<![CDATA[Valley Forge Baptist Church - Blog]]>Thu, 18 Jan 2018 04:20:58 -0800Weebly<![CDATA[No Reason...No Harm]]>Wed, 17 Jan 2018 18:36:09 GMThttp://vfbaptist.org/blog/no-reasonno-harm
     I have heard again and again voices of different men who claim that there are various ample reasons to think of justification for viewing different races in negative reasons and thus having various reasons for treating them in various derogatory ways.  While there are certainly some groups, not many certainly, but some who have set themselves up and over others, there is a very good and definite justification for those who name the name of Christ to be sure that they both view and treat all others in a just and godly fashion. 
     I have never appreciated the men who stand in pulpits and shout at a congregation concerning some political cause, the godly treatment of those around it seems, quite plainly, is indeed a Biblical priority!!  Our own perceptions, gathered from personal and unfounded reasons and ideas, are placed, by Solomon the class of “all things to be avoided”.  Unless we are speaking of someone who has done real and tangible damage or wrong, Solomon, speaking as Prophet of God, tells us that we must not do them damage!
     This is not to say that there is never a cause to set ourselves against others.  There sure are.  Our national forefathers set themselves against England in order to obtain our national freedom and identity.  There are, at times, justification for conflicts (we will not go into them here) but we, as believers, MUST take great care that we are not stepping across the line Solomon draws (and of which there is other evidence in God’s Word) and heading in our own, selfish direction.  Care must be exercised in personal matters here as well!  We must exercise the command of our Lord to be sure and to Love one another and He has loved us!
     Granted, all of this is not a simple and easy thing to get a grasp on...but it is surely something that we should ponder with an aim to getting hold of!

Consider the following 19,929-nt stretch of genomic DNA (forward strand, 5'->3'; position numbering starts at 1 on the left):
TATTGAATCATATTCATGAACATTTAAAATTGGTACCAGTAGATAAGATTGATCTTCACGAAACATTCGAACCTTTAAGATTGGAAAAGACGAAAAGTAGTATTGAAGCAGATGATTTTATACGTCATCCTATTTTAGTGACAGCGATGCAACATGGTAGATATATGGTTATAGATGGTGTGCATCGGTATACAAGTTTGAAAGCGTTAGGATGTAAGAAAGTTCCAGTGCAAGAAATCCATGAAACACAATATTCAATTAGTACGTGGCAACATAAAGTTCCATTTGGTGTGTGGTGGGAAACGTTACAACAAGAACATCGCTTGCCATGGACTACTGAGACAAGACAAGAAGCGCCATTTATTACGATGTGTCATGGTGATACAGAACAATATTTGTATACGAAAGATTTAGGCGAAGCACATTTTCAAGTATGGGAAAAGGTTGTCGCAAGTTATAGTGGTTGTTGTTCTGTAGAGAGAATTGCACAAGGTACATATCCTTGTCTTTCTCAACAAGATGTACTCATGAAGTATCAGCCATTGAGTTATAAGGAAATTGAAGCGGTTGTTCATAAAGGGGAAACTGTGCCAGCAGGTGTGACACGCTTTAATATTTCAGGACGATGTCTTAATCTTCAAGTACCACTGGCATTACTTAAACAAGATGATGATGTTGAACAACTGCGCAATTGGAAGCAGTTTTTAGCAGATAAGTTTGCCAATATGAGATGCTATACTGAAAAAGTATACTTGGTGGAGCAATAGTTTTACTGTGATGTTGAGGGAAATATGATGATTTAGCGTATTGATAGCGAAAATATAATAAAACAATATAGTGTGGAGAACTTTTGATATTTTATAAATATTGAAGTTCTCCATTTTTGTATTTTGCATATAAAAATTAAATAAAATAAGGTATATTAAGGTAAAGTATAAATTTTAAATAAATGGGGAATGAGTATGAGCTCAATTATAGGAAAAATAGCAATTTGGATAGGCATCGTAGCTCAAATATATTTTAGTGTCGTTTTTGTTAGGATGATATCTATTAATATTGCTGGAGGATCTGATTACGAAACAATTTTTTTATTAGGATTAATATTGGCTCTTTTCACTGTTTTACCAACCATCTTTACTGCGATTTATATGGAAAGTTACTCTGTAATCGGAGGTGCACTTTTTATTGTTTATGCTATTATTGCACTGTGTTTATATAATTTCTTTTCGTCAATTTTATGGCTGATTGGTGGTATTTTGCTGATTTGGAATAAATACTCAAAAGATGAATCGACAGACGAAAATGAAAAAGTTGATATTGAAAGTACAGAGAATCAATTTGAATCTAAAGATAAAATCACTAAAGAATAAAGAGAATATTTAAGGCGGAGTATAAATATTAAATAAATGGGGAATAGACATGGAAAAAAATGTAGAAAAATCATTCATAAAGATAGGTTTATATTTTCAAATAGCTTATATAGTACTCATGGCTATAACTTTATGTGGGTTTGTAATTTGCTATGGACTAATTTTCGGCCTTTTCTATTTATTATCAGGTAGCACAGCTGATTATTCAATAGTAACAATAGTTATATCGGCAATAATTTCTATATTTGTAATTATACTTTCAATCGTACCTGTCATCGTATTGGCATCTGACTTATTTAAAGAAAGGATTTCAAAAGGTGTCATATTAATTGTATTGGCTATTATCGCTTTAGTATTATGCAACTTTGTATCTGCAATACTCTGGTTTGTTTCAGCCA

Oh!  One last thing to throw into the mix... I can’t help but believe that Solomon is ONLY speaking of “physical” harm.  We can do physical harm in quite a number of other ways as well and they are to be things that we take care NOT to do as well!
     I am fully ready and willing to admit that I have gone off crooked and even wildly astray in this matter, but I saw it and thought over it a bit and just wanted to be sure that I have given it its’ due!  I don’t even pretend to think that I have the final understanding here.  Comments are welcome!

<![CDATA[I Wills – from Ezekiel]]>Thu, 11 Jan 2018 17:09:18 GMThttp://vfbaptist.org/blog/i-wills-from-ezekielby Pastor Bill Farrow
Ezekiel 34:16

     There are quite a number of statements by Ezekiel that lay out for us a very (very) good pattern for the walk and doings of those who know and love the Lord.
He starts the passage we are viewing by telling us in verse 15 that He “…will feed His flock”. In contrast to self-indulgent leaders who took advantage of the sheep, God will meet the needs of His sheep (people). This is clearly reminiscent of Ps. 23 and will be fulfilled by the Good Shepherd (John 10:1ff.), who will reign as Israel’s Shepherd.
     Because God sent him to preach to Israel and to deliver the promise of their restoration to the place of favor at the time of the end.  It is marvelous to see the great extent that God will go to accomplish and fulfill His promise to His people.
  1. I will feed My flock, and
  2.  I will make them lie down,
  3. I will seek what was lost and
  4. (I will) bring back what was driven away,
  5. (I will) bind up the broken and strengthen what was sick; but
  6.  I will destroy the fat and the strong, and
  7. (I will) feed them in judgment.
     From here, not to mention all of the rest of the Scripture (Old and New Testaments) it is clear that wishes for us to emulate Him in the way we live and act in the world.  It is clear that this imitating and following after our Lord and God is much more than just acting in a godly fashion.
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Ezekkel 34:16 -"I wills" – from Ezekiel
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<![CDATA[The Problem of Evil]]>Wed, 03 Jan 2018 16:58:13 GMThttp://vfbaptist.org/blog/the-problem-of-evilMultiple Scripture Passages